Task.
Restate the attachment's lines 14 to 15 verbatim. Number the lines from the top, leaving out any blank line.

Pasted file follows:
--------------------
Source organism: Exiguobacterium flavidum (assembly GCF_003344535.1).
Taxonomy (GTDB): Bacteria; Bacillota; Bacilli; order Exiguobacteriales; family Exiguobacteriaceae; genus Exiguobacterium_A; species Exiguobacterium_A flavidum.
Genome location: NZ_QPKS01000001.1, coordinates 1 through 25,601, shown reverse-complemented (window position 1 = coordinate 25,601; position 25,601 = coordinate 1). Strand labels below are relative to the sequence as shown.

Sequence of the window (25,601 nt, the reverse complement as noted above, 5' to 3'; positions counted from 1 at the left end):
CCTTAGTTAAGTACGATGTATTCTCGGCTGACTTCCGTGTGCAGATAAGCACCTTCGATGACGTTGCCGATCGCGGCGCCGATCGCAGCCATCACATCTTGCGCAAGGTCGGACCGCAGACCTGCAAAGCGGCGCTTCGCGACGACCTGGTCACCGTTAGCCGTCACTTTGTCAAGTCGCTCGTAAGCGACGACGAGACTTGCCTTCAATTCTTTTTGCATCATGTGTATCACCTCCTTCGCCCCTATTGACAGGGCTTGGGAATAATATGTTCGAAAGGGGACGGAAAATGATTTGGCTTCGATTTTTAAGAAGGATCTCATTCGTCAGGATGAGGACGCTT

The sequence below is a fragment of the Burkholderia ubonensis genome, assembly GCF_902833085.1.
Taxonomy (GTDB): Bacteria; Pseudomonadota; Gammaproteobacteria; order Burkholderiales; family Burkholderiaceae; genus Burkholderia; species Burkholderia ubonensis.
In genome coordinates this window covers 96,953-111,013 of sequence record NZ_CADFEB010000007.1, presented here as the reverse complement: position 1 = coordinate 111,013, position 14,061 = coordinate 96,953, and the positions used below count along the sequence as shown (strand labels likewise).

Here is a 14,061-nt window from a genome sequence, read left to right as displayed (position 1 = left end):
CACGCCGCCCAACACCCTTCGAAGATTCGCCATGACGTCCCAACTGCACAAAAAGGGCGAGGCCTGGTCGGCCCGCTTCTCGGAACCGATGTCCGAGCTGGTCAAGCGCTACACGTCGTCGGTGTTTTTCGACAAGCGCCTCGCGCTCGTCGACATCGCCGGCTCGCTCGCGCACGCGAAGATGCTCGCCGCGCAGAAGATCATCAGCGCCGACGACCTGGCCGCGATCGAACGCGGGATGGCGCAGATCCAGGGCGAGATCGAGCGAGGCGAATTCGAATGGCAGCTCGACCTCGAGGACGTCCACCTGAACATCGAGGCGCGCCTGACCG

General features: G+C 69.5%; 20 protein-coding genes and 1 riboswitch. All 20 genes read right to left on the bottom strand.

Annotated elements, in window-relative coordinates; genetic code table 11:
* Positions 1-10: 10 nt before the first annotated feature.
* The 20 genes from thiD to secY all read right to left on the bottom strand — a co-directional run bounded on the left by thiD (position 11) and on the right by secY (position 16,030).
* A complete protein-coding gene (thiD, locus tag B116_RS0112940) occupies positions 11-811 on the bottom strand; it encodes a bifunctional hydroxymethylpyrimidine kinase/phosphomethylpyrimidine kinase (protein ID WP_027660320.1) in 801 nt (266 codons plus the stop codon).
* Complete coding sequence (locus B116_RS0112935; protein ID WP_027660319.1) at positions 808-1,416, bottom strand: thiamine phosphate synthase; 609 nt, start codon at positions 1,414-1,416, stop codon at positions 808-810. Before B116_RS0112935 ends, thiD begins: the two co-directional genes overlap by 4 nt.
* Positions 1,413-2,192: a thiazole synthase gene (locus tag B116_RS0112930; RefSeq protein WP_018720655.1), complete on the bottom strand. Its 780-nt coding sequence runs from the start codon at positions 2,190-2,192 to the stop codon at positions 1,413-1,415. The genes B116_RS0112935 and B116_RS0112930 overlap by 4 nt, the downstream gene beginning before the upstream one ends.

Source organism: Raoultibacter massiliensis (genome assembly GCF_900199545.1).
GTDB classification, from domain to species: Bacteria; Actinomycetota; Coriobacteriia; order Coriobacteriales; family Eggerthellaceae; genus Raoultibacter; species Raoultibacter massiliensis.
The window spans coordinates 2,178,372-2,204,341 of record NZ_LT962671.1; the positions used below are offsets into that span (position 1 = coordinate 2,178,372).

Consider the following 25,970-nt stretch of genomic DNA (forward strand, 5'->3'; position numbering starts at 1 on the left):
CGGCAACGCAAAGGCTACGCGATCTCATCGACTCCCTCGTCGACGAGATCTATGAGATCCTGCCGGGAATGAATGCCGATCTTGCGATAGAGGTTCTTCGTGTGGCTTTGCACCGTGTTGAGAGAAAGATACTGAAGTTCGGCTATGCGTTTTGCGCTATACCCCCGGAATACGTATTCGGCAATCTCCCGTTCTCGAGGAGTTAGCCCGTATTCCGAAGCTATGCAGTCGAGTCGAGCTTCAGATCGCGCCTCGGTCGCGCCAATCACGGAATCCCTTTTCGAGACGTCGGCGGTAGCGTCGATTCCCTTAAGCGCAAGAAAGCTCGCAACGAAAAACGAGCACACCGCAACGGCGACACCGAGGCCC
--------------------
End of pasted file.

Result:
* The 20 genes from thiD to secY all read right to left on the bottom strand — a co-directional run bounded on the left by thiD (position 11) and on the right by secY (position 16,030).
* A complete protein-coding gene (thiD, locus tag B116_RS0112940) occupies positions 11-811 on the bottom strand; it encodes a bifunctional hydroxymethylpyrimidine kinase/phosphomethylpyrimidine kinase (protein ID WP_027660320.1) in 801 nt (266 codons plus the stop codon).